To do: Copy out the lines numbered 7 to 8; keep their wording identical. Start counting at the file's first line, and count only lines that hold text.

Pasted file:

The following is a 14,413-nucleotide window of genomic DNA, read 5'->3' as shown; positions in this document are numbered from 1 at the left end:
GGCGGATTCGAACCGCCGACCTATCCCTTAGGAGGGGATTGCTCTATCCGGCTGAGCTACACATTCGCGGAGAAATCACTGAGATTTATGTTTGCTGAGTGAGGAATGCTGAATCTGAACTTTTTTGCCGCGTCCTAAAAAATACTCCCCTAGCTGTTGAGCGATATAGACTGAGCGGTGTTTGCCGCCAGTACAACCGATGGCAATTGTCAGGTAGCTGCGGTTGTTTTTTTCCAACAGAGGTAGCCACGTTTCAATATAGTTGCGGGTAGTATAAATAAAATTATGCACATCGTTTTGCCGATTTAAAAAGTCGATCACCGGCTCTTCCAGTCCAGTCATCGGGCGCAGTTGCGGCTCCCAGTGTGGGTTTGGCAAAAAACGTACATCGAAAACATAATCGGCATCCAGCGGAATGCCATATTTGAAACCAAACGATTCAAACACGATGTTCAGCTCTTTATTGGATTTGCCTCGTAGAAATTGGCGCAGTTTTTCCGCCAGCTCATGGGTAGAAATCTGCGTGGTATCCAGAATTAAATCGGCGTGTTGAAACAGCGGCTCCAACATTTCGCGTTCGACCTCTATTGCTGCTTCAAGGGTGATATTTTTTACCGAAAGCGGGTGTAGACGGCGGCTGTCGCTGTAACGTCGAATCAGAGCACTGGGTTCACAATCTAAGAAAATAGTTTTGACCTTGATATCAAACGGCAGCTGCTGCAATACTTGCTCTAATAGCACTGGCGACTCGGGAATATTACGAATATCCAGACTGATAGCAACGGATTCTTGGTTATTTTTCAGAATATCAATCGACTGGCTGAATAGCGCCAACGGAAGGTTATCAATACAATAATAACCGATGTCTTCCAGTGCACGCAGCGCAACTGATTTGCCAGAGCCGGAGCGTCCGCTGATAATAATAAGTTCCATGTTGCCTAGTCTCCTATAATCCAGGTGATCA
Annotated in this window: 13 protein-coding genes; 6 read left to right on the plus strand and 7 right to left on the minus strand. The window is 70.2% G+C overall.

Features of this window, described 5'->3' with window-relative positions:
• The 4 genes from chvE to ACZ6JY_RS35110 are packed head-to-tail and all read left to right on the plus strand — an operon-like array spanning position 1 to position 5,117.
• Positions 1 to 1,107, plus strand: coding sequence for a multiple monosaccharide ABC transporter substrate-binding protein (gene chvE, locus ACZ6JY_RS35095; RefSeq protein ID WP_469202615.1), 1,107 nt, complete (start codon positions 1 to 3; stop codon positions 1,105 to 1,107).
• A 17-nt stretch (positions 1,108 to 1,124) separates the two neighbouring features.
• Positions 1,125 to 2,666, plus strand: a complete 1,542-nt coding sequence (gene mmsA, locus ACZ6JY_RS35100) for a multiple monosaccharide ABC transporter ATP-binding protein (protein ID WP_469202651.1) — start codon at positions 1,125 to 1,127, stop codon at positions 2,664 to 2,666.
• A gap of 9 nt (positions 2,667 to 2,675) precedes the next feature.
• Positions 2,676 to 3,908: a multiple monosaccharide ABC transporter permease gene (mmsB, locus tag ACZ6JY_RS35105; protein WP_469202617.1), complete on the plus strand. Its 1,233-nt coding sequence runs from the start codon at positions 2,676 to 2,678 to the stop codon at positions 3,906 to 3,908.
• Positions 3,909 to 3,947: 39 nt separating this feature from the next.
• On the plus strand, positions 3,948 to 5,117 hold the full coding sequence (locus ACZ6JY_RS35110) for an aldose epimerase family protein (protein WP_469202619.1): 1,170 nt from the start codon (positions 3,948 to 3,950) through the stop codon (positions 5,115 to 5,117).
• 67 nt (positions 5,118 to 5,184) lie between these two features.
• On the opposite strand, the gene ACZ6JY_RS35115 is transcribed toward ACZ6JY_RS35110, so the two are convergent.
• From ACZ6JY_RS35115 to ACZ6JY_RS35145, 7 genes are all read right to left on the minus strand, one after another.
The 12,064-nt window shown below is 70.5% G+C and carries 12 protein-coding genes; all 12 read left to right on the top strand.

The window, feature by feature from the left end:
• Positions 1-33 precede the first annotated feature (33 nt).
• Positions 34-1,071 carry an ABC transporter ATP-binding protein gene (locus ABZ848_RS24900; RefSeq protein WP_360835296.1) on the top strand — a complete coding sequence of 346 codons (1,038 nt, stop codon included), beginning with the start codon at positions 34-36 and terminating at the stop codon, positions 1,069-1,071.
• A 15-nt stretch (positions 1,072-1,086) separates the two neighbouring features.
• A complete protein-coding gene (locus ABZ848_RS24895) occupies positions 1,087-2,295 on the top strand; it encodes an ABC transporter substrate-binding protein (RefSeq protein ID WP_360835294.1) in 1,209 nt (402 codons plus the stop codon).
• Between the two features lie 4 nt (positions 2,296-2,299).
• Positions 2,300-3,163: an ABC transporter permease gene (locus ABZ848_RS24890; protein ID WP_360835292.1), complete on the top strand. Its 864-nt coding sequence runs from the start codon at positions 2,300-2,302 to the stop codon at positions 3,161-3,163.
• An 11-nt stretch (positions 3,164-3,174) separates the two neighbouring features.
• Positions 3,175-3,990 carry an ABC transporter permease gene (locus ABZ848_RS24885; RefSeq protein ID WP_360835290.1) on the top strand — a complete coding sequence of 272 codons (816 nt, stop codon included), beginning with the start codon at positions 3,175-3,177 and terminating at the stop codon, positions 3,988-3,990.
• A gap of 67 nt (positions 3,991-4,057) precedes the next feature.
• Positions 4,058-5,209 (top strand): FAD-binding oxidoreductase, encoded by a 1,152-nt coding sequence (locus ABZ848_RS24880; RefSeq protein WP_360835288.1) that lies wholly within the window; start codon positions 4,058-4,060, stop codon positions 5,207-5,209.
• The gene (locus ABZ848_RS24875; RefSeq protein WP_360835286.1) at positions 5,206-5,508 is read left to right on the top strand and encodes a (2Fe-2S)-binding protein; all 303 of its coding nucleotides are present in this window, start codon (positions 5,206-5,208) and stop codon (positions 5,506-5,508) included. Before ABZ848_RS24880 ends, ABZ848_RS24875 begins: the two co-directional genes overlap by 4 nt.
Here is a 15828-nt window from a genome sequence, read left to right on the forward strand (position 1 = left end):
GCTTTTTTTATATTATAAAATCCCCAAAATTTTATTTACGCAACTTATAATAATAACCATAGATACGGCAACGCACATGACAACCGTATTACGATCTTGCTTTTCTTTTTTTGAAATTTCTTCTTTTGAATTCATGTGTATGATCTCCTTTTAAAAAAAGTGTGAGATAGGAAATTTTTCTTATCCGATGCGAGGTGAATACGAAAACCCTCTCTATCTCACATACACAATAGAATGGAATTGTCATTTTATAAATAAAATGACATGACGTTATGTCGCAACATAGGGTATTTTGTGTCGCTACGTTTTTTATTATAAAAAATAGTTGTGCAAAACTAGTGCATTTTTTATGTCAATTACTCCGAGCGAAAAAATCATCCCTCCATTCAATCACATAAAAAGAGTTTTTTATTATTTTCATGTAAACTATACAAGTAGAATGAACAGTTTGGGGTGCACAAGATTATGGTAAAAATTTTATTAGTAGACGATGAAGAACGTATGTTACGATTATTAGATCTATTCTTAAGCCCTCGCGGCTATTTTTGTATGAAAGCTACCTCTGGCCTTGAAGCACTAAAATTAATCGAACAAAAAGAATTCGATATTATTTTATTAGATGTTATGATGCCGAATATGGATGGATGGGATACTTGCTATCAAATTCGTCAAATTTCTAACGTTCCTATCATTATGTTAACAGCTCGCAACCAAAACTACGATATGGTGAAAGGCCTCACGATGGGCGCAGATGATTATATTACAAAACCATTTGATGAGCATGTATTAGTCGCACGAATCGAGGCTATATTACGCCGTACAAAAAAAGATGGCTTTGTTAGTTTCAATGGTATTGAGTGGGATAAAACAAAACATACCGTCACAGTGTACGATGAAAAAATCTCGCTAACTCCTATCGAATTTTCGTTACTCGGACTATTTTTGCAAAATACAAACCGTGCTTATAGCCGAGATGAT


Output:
• A 17-nt stretch (positions 1,108 to 1,124) separates the two neighbouring features.
• Positions 1,125 to 2,666, plus strand: a complete 1,542-nt coding sequence (gene mmsA, locus ACZ6JY_RS35100) for a multiple monosaccharide ABC transporter ATP-binding protein (protein ID WP_469202651.1) — start codon at positions 1,125 to 1,127, stop codon at positions 2,664 to 2,666.